Saturday, 6 October 2018

My ship is coming in... Captain Salvation (1927) with Philip Carli, Orchestra San Marco, Pordenone Giornate del Cinema Muto

This was my film of the day without a doubt as it was the only film I saw today (thanks London fog etc) but others would be hard-pressed to compete with the visceral visuals of a larger than life Lars Hanson, massive Marceline Day, super-sized Pauline Starke and the gigantic sounds of Philip Carli with a full orchestra.

Lars Hanson, was the poster boy for last year’s festival but, presumably, got lost at sea, soon made up for lost time by forging ahead in the festival's glamorous opening gala. Was it worth the wait… but of course! The Swede’s tardiness was soon blown away by the forceful squals of this film – minds thrown to the elements and survival more than salvation the driver as Lars’ self-doubting preacher rediscovers himself with the help of a bad woman.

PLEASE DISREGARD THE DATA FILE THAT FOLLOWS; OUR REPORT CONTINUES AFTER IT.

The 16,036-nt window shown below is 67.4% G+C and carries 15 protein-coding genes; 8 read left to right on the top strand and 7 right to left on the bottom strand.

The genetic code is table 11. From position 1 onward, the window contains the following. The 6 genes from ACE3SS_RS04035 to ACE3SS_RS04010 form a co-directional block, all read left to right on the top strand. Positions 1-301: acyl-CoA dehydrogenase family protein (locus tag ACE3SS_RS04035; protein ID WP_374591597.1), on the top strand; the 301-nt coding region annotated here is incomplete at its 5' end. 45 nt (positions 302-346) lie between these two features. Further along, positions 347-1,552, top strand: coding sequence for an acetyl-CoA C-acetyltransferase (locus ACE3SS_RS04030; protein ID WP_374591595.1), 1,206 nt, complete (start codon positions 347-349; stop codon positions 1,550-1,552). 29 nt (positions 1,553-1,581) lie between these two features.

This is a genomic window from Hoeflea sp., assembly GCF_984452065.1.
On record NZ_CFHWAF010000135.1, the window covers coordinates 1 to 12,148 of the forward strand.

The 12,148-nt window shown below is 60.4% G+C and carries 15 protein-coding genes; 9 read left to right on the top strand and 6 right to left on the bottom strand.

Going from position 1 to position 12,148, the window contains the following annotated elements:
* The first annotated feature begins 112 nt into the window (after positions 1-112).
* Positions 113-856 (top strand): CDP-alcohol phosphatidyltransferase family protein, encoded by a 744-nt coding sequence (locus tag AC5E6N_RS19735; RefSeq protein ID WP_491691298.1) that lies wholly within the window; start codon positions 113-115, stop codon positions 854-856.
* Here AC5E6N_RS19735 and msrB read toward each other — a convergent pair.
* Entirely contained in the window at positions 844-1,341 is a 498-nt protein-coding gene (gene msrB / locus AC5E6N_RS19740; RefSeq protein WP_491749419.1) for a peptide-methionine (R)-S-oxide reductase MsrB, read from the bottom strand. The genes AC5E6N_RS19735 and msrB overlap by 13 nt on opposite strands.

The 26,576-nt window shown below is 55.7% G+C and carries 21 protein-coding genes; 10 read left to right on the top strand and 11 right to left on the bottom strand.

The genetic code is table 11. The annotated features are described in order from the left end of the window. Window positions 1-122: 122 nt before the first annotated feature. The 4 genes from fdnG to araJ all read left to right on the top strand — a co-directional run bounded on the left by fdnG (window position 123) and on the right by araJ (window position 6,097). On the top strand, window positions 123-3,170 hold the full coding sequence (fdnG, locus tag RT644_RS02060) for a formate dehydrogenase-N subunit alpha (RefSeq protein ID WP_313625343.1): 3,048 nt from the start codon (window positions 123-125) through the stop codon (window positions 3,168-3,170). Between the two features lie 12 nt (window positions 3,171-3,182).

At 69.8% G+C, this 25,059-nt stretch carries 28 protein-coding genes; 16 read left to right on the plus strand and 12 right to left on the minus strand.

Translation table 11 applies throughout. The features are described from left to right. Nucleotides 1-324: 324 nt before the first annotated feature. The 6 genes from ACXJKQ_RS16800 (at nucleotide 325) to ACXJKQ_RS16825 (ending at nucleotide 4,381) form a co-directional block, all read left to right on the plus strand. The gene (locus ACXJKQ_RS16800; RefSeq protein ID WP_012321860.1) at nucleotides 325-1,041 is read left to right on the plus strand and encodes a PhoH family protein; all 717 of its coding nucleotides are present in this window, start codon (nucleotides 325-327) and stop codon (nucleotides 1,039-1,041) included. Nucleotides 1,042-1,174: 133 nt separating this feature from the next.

Worse things happen at sea and, if this film is anything to go by, that is entirely the case. But all the elements combined to magnificent affect in the Teatro Verdi: perfect, pure Pordenone on day one, just like last year with The Crowd.

So, began my second year at Pordenone’s unique Giornate del Cinema Muto … My debut is so still fresh that this year I barely looked right to see Venice, so intent was I on the Festival. One of tonight's comperes quoted David Robinson saying “welcome home”, but it’s not just the familiar, it’s a week-long Christmas full of unopened presents, all with World-class live musical accompaniment… It may be raining gatti e cani but who cares: no outdoor screenings are planned.